Archived:Interfacing with Pixhawk using the NSH
This article explains how to communicate with a Pixhawk using the NuttX Shell (NSH) using
either a serial or remote connection.
The Pixhawk runs the NuttX real-time operating system which includes the
NuttX Shell terminal “NSH”. This allows running some Unix style commands
including “top” and “ls”.
NSH is very useful for diagnosing low level issues. Some of the things
you can do with it include:
- Display performance counters with the
- Display px4io status information
- Diagnose microSD errors
- Diagnose sensor failures
- Assist in debugging new drivers
Running NSH using Debug Cable and Serial5
To use the NSH while Copter or Plane is running you can connect using
Serial 4/5. To do this you will need an FTDI 3.3V cable
and then modify a DF13 6 Position cable
so that it can be connected to the FTDI cable.
You should then be able to plug the FTDI cable into your computer and
connect with any Serial program including the Mission Planner’s Terminal
screen. Ensure to select the FTDI cable’s COM port and set the Baud rate
to 57600. You will need to press return for the “nsh>” prompt to appear.
Remote NSH over MAVLink
ArduPilot also includes support to run nsh commands remotely via MAVLink
over a USB, telemetry or WiFi link (this is an extension of the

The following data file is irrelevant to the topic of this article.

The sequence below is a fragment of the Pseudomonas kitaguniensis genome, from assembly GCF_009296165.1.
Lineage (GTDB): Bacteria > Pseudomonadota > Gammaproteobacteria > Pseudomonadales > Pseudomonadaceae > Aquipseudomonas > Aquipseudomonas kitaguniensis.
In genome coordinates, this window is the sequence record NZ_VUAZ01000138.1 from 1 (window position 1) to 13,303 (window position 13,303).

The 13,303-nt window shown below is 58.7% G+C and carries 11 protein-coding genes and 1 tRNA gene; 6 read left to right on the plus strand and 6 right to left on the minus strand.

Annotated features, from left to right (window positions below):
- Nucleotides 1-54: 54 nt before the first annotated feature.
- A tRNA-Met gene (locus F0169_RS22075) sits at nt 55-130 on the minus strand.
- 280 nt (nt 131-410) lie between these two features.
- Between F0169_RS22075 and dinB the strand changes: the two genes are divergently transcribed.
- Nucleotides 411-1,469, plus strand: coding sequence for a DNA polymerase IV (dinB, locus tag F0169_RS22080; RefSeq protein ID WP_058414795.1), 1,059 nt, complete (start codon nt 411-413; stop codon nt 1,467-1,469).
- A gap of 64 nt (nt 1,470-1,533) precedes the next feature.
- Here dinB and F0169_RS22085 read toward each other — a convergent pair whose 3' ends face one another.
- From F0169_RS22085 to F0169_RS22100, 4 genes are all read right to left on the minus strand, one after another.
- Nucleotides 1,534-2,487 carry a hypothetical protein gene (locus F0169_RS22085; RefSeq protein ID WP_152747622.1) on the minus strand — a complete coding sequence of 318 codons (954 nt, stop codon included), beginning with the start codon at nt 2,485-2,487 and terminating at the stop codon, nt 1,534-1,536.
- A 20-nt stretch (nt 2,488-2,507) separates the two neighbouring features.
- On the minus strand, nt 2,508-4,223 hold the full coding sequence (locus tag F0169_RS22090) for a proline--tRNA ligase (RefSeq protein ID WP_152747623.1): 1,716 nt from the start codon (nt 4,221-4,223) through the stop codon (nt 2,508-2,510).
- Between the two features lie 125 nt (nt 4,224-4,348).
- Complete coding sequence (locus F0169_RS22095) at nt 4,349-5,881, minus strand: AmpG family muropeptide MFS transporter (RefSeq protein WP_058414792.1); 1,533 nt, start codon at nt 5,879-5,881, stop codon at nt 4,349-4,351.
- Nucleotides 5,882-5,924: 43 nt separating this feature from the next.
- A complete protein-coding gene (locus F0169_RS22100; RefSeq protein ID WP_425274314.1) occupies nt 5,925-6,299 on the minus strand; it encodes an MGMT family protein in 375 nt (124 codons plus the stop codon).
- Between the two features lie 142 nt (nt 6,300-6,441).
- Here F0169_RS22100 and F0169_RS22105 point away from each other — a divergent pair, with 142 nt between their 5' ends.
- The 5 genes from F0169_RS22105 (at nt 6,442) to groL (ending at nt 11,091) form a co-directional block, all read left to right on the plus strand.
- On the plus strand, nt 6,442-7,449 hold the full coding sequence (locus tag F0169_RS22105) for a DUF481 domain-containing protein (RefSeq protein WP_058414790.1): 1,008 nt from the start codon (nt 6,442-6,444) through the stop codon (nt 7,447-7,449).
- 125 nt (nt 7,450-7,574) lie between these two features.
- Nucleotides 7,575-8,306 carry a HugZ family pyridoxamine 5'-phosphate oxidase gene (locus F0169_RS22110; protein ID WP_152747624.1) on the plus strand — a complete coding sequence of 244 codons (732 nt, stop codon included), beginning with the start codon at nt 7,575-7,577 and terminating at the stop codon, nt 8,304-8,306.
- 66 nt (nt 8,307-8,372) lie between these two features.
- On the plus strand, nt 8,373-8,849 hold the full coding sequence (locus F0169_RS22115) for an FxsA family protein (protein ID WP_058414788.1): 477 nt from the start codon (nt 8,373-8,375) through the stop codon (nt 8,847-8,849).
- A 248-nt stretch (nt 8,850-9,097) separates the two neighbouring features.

SERIAL_CONTROL protocol used for controlling a GPS or radio UART over
At time of writing Rover doesn’t support NSH over MAVLink (because
it doesn’t support arming).
This can be used for nsh
debugging when you don’t have a serial5 cable setup.
Instructions to use with Mission Planner:
- Connect Pixhawk to PC using a USB cable
- Go to the Flight Data screen, select the correct COM port and baud
(probalby 115200) and press the connect button
- Go to the Terminal screen, set the left-most drop down to “NSH” and
Setup instructions to access using MAVProxy:
Load latest master onto a Pixhawk
Grab the latest MAVProxy
Start MAVProxy as usual
Load the nsh module in MAVProxy with
start the nsh shell with
Now run nsh commands as usual. Note that MAVLink is still running,
so the map, MAPVproxy console, graphs etc all keep updating while
in the nsh shell.
A blank response to an NSH command may indicate low RAM memory
on the autopilot board. Free up memory if possible. For example, on
master you can save about 20Kb by disabling terrain following (set
To drop back to the normal MAVProxy prompt type a single “.” on a
line by itself
You can only start a shell when the system is disarmed. Once the shell
is started you can arm if you like.
In theory you could fly while doing nsh commands, but we don’t
This also works over a 3DR Radio link, although it is of course slower
in output than when on a USB connection.